GameStop Agrees to Issue DLC Warning Signs on Used Game Racks

Paul Lilly

A class action lawsuit has put the onus on GameStop, not videogame publishers, to warn buyers of used games that they will be unable to access certain downloadable content (DLC) and online features unless they pony up an additional $15 for an online pass. GameStop could have fought against the measure, but opted for a settlement that requires the world's largest games retailer to post warning signs on shelves where used games are sold in California stores, as well as online, for the next two years.

GameStop also agreed to reimburse 'PowerUp Rewards' customers with a $10 check and a $5 coupon if they purchased a qualifying game. Customers who purchased a qualifying title but aren't part of GameStop's PowerUp program are eligible to receive a $5 check and $10 coupon.

"We are pleased that as a result of this lawsuit, we were able to obtain complete restitution for consumers, with actual money paid out to people who were harmed by GameStop’s conduct," said Mark Pifko, Baron and Budd attorney and counsel in the lawsuit. "The in-store and online warnings are an important benefit under the settlement as well, because if GameStop discloses the truth to consumers, it is unlikely that they will be able to continue selling used copies of certain games for only $5 less than the price of a new copy. In fact, we already know that not long after the lawsuit was filed, GameStop lowered prices for used copies of many of the game titles identified in the lawsuit."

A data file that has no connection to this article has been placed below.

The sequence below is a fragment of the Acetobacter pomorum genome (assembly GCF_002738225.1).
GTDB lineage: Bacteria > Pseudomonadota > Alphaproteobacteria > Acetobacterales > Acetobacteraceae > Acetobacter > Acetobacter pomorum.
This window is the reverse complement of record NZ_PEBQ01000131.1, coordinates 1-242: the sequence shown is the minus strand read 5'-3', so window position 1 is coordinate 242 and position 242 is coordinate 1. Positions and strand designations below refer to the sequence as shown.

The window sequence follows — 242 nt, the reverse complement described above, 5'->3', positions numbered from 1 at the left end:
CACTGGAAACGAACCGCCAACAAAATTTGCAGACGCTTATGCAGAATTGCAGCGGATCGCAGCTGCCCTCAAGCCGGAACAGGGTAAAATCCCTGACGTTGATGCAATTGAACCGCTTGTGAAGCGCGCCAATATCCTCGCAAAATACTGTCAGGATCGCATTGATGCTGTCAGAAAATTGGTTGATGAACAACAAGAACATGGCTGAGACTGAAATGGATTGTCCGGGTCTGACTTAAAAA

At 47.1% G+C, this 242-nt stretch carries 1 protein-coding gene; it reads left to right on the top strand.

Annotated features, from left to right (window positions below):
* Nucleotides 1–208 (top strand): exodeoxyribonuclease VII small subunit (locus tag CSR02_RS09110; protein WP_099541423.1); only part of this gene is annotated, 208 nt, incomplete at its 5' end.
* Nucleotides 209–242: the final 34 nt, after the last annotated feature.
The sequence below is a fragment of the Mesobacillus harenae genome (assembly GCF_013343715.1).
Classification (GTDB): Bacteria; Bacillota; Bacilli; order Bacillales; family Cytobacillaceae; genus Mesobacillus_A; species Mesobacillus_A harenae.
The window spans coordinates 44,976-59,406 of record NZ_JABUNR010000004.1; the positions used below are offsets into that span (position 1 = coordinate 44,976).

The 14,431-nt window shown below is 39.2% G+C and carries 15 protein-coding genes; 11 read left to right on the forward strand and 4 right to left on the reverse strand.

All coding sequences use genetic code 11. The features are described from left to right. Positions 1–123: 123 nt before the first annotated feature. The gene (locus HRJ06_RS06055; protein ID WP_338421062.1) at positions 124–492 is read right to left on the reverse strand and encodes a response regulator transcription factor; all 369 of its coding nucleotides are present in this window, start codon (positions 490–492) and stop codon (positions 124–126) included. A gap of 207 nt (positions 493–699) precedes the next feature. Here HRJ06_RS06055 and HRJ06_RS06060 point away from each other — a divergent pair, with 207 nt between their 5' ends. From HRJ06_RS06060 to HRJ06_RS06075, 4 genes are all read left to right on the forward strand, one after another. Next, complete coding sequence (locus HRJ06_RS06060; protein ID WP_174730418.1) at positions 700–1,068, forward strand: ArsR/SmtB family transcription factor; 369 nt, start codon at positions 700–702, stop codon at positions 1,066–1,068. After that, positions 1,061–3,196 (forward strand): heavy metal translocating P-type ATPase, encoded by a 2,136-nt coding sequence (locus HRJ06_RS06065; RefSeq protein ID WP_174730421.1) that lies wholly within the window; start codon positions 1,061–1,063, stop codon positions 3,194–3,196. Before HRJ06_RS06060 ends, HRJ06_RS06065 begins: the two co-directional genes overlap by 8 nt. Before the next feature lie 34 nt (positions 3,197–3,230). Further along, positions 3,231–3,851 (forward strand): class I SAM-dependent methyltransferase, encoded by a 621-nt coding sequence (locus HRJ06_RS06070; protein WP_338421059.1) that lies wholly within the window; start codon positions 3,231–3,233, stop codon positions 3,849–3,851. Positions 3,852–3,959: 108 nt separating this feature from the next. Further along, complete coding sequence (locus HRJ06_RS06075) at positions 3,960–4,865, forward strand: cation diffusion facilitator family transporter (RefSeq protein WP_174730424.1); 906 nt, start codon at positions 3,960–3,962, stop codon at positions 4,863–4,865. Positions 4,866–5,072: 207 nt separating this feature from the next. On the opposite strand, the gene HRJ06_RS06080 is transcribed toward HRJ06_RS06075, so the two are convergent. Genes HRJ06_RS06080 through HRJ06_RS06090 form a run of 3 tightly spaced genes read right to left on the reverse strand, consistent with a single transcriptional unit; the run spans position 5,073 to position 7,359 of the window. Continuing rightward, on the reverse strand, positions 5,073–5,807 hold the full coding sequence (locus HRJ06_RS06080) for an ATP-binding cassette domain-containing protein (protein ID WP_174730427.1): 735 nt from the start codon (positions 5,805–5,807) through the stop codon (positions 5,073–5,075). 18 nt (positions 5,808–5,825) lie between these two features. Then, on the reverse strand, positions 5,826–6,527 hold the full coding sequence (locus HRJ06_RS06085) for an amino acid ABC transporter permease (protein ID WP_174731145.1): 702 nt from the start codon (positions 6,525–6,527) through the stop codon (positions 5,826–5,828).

The class action lawsuit took issue with the price of online passes even though game packaging lists DLC as being available for free with the purchase of a game. Since GameStop is the one selling used games, it's the one that came under fire, rather than the game publishers who instituted the additional fee.

According to the lawsuit, GameStop rakes in more than $2 billion a year on used game sales, all of which is royalty free.

Do you agree with the settlement, or do you think game publishers should be held accountable?

Image Credit: Facebook (Baron & Budd)

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